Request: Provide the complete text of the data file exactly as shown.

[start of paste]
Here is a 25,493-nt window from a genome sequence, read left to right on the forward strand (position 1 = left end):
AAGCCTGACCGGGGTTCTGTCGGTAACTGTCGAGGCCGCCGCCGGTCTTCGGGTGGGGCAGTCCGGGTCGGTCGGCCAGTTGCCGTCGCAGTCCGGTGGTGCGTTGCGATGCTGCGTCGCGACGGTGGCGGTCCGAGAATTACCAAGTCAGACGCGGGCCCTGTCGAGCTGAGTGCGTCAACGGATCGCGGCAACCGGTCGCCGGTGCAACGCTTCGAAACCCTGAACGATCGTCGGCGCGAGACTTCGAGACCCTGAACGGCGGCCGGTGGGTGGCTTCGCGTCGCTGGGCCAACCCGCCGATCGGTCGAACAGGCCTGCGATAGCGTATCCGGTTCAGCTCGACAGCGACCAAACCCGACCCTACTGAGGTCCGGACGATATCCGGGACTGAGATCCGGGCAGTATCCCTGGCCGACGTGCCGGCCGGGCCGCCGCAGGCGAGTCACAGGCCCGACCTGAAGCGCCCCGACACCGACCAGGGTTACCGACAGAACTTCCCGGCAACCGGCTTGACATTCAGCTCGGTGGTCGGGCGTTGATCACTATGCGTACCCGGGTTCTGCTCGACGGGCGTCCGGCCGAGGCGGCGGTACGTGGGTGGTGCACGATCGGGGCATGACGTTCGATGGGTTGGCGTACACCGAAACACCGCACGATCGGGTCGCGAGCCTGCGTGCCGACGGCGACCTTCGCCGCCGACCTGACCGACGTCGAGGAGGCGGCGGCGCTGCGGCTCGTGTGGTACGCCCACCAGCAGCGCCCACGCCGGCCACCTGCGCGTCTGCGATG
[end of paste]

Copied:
Here is a 25,493-nt window from a genome sequence, read left to right on the forward strand (position 1 = left end):
AAGCCTGACCGGGGTTCTGTCGGTAACTGTCGAGGCCGCCGCCGGTCTTCGGGTGGGGCAGTCCGGGTCGGTCGGCCAGTTGCCGTCGCAGTCCGGTGGTGCGTTGCGATGCTGCGTCGCGACGGTGGCGGTCCGAGAATTACCAAGTCAGACGCGGGCCCTGTCGAGCTGAGTGCGTCAACGGATCGCGGCAACCGGTCGCCGGTGCAACGCTTCGAAACCCTGAACGATCGTCGGCGCGAGACTTCGAGACCCTGAACGGCGGCCGGTGGGTGGCTTCGCGTCGCTGGGCCAACCCGCCGATCGGTCGAACAGGCCTGCGATAGCGTATCCGGTTCAGCTCGACAGCGACCAAACCCGACCCTACTGAGGTCCGGACGATATCCGGGACTGAGATCCGGGCAGTATCCCTGGCCGACGTGCCGGCCGGGCCGCCGCAGGCGAGTCACAGGCCCGACCTGAAGCGCCCCGACACCGACCAGGGTTACCGACAGAACTTCCCGGCAACCGGCTTGACATTCAGCTCGGTGGTCGGGCGTTGATCACTATGCGTACCCGGGTTCTGCTCGACGGGCGTCCGGCCGAGGCGGCGGTACGTGGGTGGTGCACGATCGGGGCATGACGTTCGATGGGTTGGCGTACACCGAAACACCGCACGATCGGGTCGCGAGCCTGCGTGCCGACGGCGACCTTCGCCGCCGACCTGACCGACGTCGAGGAGGCGGCGGCGCTGCGGCTCGTGTGGTACGCCCACCAGCAGCGCCCACGCCGGCCACCTGCGCGTCTGCGATG